Pilgrim Church

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Pilgrim Church logo.jpg

Pilgrim Church, UCC is a congregation of approximately 100 to 125 members located at 2817 6th Avenue South. It had been previously located on Montclair Road, just inside the Mountain Brook city limits; and several locations in downtown Birmingham prior to the 1950s. It holds membership in the United Church of Christ denomination.

Early Years, 1903-1959

Pilgrim Church began in 1903. meeting in borrowed space in downtown Birmingham. In 1907 members completed construction of a new building, Pilgrim Congregational Hall, on land now occupied by Birmingham City Hall on 19th Street North.

The congregation was dormant from 1915 to 1928 (though in part of this period an apparently unrelated Pilgrim Congregational Church existed in Gate City). During this period of dormancy, Independent Presbyterian Church was established along similar theological lines. A reorganized United Church of Birmingham, Christian-Congregational (UCBCC) began holdings services in 1928 in the downtown YMCA.

In 1931, a significant number of members from First Presbyterian Church left with their pastor in a split with the session. They organized a new body called the Congregational Community Church, but soon later joined forces with the UCBCC. Together they leased, and eventually bought the Axis Club building at 1819 8th Avenue North. The formal merger took place in 1937 under the Pilgrim Congregational Church name.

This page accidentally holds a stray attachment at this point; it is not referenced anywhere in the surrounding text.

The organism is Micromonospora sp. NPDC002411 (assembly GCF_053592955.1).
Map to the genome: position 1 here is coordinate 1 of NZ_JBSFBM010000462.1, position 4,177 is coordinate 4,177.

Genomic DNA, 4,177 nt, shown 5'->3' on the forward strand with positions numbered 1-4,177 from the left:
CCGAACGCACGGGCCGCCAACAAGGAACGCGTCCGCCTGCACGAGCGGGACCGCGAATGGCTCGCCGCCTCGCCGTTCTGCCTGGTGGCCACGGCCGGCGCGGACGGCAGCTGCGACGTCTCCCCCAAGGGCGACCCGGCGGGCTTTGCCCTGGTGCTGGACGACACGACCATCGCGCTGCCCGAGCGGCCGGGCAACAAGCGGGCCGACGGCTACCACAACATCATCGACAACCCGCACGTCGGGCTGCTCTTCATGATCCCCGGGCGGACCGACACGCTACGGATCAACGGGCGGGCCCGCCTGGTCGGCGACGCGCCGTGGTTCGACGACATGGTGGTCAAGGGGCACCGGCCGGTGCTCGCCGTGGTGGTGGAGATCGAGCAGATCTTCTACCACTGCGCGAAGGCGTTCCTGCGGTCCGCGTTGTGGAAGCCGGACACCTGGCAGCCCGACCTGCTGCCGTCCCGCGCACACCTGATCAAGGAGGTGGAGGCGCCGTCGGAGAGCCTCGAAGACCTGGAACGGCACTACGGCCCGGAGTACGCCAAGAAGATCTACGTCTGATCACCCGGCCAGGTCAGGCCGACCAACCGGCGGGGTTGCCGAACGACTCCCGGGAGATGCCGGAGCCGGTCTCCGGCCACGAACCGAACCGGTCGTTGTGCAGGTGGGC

Because the Axis Club building was in serious disrepair, the church elected to have it demolished and build a full sanctuary on the 8th Avenue North site in 1941. It was a concrete-block and brick building designed by architect E. B. Van Keuren. The sanctuary was on the main level, a fellowship hall was in the basement. The church featured a stained-glass window with a large panel depicting Jesus and children along with ten smaller windows with symbols of Christianity and Congregational history, including Plymouth Rock. By then, over 300 people belonged to Pilgrim Church, watching a number of pastors come and go. The new building was plagued by vibration damage from heavy truck traffic on the nearby highways. By 1954 the church had secured a 6.5-acre parcel on Montclair Road and began plans for yet another new building.

"Blue Roof" Era, 1959-2007

The "Blue Roof" church on Montclair Road

In 1959 the church left its then-condemned downtown site and built a new $300,000 building on the Montclair Road property. The steep A-frame design by architect Fritz Woehle won a 1961 Festival of Arts merit award for industrial architecture. The steel panel roofing, with its distinctive blue coating, was used in a 1960 advertisement for the National Steel Corporation in the Wall Street Journal. Pilgrim capitalized on its unique appearance by nicknaming itself "The Blue Roof Church."

After its move to the edge of Mountain Brook, Pilgrim Church established in the new building a day school in 1963, one of the first in the Birmingham area. The mid-1960s also witnessed division in the church over the newly-formed United Church of Christ's (successor to the Congregational Christian Churches) intense activity on behalf of Civil Rights. After some conservative members failed to withdraw Pilgrim Church from the UCC, the congregation underwent yet another period of decline. However, by the early 1970s, things stabilized as the remaining members began to understand, and eventually identify with, the UCC's orientation toward social justice. The church also began to intentionally engage in mission projects such as purchasing a house in the Inglenook neighborhood in the late 1970s to provide suitable housing for a handicapped couple, something that would have been quite impossible in earlier years.